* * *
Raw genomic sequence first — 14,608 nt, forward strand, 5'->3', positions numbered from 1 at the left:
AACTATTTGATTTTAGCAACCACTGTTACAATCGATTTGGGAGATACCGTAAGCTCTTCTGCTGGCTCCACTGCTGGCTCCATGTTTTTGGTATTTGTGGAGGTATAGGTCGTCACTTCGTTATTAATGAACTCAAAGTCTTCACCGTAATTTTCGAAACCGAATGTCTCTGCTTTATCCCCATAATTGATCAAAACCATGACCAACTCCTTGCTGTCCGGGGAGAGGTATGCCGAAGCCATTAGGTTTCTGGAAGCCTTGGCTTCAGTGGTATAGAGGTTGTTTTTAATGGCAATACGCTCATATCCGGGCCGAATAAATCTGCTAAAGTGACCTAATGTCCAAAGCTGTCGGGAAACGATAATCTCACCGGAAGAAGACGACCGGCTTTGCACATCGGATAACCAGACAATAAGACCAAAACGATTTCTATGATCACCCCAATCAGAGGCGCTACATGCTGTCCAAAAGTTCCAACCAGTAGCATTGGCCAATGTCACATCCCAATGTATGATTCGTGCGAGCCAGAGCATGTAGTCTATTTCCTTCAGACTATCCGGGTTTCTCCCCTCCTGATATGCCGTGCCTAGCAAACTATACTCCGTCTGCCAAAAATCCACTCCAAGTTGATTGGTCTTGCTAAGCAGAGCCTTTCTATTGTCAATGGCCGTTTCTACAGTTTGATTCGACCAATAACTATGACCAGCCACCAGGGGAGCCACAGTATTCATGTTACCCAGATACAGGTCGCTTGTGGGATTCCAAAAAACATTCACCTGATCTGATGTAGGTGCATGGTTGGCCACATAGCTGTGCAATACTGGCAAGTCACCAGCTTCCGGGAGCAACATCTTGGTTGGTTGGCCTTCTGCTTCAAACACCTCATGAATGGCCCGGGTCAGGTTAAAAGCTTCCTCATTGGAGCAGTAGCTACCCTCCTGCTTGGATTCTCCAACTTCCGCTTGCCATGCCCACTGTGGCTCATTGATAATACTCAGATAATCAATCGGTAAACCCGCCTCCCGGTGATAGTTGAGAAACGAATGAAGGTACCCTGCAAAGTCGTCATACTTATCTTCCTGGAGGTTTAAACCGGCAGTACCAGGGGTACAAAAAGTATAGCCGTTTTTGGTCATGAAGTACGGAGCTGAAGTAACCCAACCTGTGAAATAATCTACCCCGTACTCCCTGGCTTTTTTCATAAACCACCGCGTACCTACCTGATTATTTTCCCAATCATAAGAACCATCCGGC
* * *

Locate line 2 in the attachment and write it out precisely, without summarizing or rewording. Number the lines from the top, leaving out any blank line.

AACTATTTGATTTTAGCAACCACTGTTACAATCGATTTGGGAGATACCGTAAGCTCTTCTGCTGGCTCCACTGCTGGCTCCATGTTTTTGGTATTTGTGGAGGTATAGGTCGTCACTTCGTTATTAATGAACTCAAAGTCTTCACCGTAATTTTCGAAACCGAATGTCTCTGCTTTATCCCCATAATTGATCAAAACCATGACCAACTCCTTGCTGTCCGGGGAGAGGTATGCCGAAGCCATTAGGTTTCTGGAAGCCTTGGCTTCAGTGGTATAGAGGTTGTTTTTAATGGCAATACGCTCATATCCGGGCCGAATAAATCTGCTAAAGTGACCTAATGTCCAAAGCTGTCGGGAAACGATAATCTCACCGGAAGAAGACGACCGGCTTTGCACATCGGATAACCAGACAATAAGACCAAAACGATTTCTATGATCACCCCAATCAGAGGCGCTACATGCTGTCCAAAAGTTCCAACCAGTAGCATTGGCCAATGTCACATCCCAATGTATGATTCGTGCGAGCCAGAGCATGTAGTCTATTTCCTTCAGACTATCCGGGTTTCTCCCCTCCTGATATGCCGTGCCTAGCAAACTATACTCCGTCTGCCAAAAATCCACTCCAAGTTGATTGGTCTTGCTAAGCAGAGCCTTTCTATTGTCAATGGCCGTTTCTACAGTTTGATTCGACCAATAACTATGACCAGCCACCAGGGGAGCCACAGTATTCATGTTACCCAGATACAGGTCGCTTGTGGGATTCCAAAAAACATTCACCTGATCTGATGTAGGTGCATGGTTGGCCACATAGCTGTGCAATACTGGCAAGTCACCAGCTTCCGGGAGCAACATCTTGGTTGGTTGGCCTTCTGCTTCAAACACCTCATGAATGGCCCGGGTCAGGTTAAAAGCTTCCTCATTGGAGCAGTAGCTACCCTCCTGCTTGGATTCTCCAACTTCCGCTTGCCATGCCCACTGTGGCTCATTGATAATACTCAGATAATCAATCGGTAAACCCGCCTCCCGGTGATAGTTGAGAAACGAATGAAGGTACCCTGCAAAGTCGTCATACTTATCTTCCTGGAGGTTTAAACCGGCAGTACCAGGGGTACAAAAAGTATAGCCGTTTTTGGTCATGAAGTACGGAGCTGAAGTAACCCAACCTGTGAAATAATCTACCCCGTACTCCCTGGCTTTTTTCATAAACCACCGCGTACCTACCTGATTATTTTCCCAATCATAAGAACCATCCGGC